Published on 22nd August 2023
Actives for Autumn: Choosing Effective Herbicides for Cereal Weed Control
There are many herbicides for farmers to choose from when planning autumn weed control in cereals. The best option will vary from farm-to-farm but the principles behind the choice don’t change. Here are some important things to consider when choosing actives for autumn.
The recent Bayer Mode of Action Survey 2023 showed that farmers typically use 3–4 modes of action for weed control in wheat across the pre-em and post-em programme (See Chart 1). But it’s important to remember that some of most important actives are in the same Herbicide Resistance Action Committee (HRAC) groups.
Chart 1: Number of Modes of Action Used in Typical Wheat Weed Control Programme (Excluding Glyphosate Pre-Drilling)
Group 15 includes flufenacet, tri-allate, prosulfocarb and ethofumesate; Group 12 has picolinafen and diflufenican; and most post-em chemistry for grass-weeds and broad-leaved weeds is Group 1 or 2. Another question in the survey asked which actives farmers used over the last three seasons. The most used actives were glyphosate, flufenacet, pendimethalin and diflufenican (see Chart 2).
“The breakdown of which actives farmers are using doesn’t contain any great surprises, but it does highlight some risks and opportunities,” says Bayer’s Tom Chillcott. “Most obvious is Group 15, all those four actives still have a lot to offer and from an efficacy standpoint can complement each other well. But using them in the same programme isn’t sound resistance management. Make sure there are other modes of action alongside Group 15 actives in the program.”
“Metribuzin is an opportunity it’s the only HRAC Group 5 available in cereals. It’s sold as Alternator Met and Octavian Met in a co-form with flufenacet + diflufenican. But has been a niche product since launch mainly because of the label. That’s changed this year and the full 1 litre rate can now be used throughout autumn.”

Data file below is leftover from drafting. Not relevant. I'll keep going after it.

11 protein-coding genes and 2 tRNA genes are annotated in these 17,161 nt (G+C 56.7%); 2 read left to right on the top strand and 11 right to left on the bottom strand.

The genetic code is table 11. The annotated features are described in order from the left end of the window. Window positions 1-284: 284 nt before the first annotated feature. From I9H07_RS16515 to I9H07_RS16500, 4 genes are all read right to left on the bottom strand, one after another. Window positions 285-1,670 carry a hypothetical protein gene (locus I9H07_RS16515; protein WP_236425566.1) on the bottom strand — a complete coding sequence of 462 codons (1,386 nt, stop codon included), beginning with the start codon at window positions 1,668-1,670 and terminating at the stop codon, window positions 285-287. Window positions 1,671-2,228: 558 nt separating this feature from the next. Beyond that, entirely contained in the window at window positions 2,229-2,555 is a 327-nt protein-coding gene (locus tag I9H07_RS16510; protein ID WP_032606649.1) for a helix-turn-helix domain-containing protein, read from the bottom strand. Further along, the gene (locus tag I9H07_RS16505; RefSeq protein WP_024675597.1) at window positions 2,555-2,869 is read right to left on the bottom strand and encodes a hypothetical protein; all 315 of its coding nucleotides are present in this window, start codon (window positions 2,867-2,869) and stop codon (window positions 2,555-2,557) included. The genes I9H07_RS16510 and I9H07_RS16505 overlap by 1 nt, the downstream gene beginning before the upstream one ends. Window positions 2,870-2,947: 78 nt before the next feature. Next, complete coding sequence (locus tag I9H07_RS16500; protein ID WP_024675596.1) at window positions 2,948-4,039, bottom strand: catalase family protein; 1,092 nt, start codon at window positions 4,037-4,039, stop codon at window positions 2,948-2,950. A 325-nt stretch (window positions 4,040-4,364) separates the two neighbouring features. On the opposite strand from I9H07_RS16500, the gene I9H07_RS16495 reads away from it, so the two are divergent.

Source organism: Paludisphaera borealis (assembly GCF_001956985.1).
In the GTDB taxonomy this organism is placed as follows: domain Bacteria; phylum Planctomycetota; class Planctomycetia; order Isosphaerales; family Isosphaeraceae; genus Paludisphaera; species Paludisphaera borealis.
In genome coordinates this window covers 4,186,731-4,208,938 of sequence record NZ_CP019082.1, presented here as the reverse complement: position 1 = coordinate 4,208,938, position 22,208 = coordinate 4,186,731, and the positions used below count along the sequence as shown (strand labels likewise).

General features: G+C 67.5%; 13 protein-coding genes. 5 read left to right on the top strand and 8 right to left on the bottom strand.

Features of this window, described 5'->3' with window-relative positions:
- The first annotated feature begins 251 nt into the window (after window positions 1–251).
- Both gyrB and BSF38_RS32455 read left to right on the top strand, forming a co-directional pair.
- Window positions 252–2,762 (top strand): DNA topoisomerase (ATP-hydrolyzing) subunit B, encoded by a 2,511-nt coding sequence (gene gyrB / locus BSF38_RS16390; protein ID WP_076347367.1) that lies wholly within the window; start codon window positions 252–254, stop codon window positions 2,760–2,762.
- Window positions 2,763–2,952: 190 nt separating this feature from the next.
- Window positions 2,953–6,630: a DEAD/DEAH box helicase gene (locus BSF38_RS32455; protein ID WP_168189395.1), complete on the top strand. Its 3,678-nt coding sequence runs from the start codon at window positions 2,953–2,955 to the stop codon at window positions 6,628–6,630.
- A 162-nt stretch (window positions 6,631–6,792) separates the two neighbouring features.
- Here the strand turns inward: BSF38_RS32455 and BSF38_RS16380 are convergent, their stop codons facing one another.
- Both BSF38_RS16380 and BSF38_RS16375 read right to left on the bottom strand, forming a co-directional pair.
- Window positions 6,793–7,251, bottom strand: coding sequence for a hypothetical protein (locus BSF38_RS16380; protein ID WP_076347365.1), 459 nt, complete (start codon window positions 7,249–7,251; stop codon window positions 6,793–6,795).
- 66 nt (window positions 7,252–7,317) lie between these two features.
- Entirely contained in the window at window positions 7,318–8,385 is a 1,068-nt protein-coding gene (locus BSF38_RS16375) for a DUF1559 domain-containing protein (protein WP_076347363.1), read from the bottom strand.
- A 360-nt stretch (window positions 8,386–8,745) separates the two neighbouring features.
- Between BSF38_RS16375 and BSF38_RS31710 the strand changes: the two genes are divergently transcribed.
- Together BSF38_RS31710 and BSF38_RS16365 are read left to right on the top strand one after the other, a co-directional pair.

“The new chemistry, aclonifen and cinmethylin, is both an opportunity and a risk. Our trials show that both can give a step up to the herbicide programme. But a new active isn’t an excuse to ease up cultural controls or rotating actives, our aim has to be to keep all this chemistry effective for as long as possible.”
Chart 2: Actives Used Over the Last 3 Seasons (Number of Users)
Target Weeds and Tailored Strategies
“The first thing to consider is what are you trying to control, very rarely are you trying to control just one weed, there’s usually a mixture of them. Then look at the actives you could use in your programme for those weeds,” says Bayer’s Jamie Oakley.
Black-grass is the biggest single problem, but Italian ryegrass, brome and wild oats cause difficulties for many. Advice for chemical and cultural controls is typically based on black-grass control but that doesn’t always translate to other weeds.
“Delayed drilling works very well against black-grass because the main flush is concentrated in early/mid-October. Ryegrass germination is more spread out, but the peak is around the same time as black-grass, so we still expect decent results from delayed drilling.
“Brome is more complicated; sterile brome and soft brome tend to germinate in September into October so delayed drilling once again works. Rye, meadow and great brome germinate later, peaking in November so unless you drill very late, after sugar beet for example, herbicides are the main control tool in wheat, so a top-up spray with good longevity is needed.”
Mr Oakley points out that performance of actives varies by weed. Prosulfocarb seems particularly suited to ryegrass control and tri-allate is a good option where wild oats are a problem. Flufenacet is still a very good active for black-grass control as long as there is moisture in the seedbed. Aclonifen still performs in drier conditions so is a good partner for Liberator to cope with all conditions.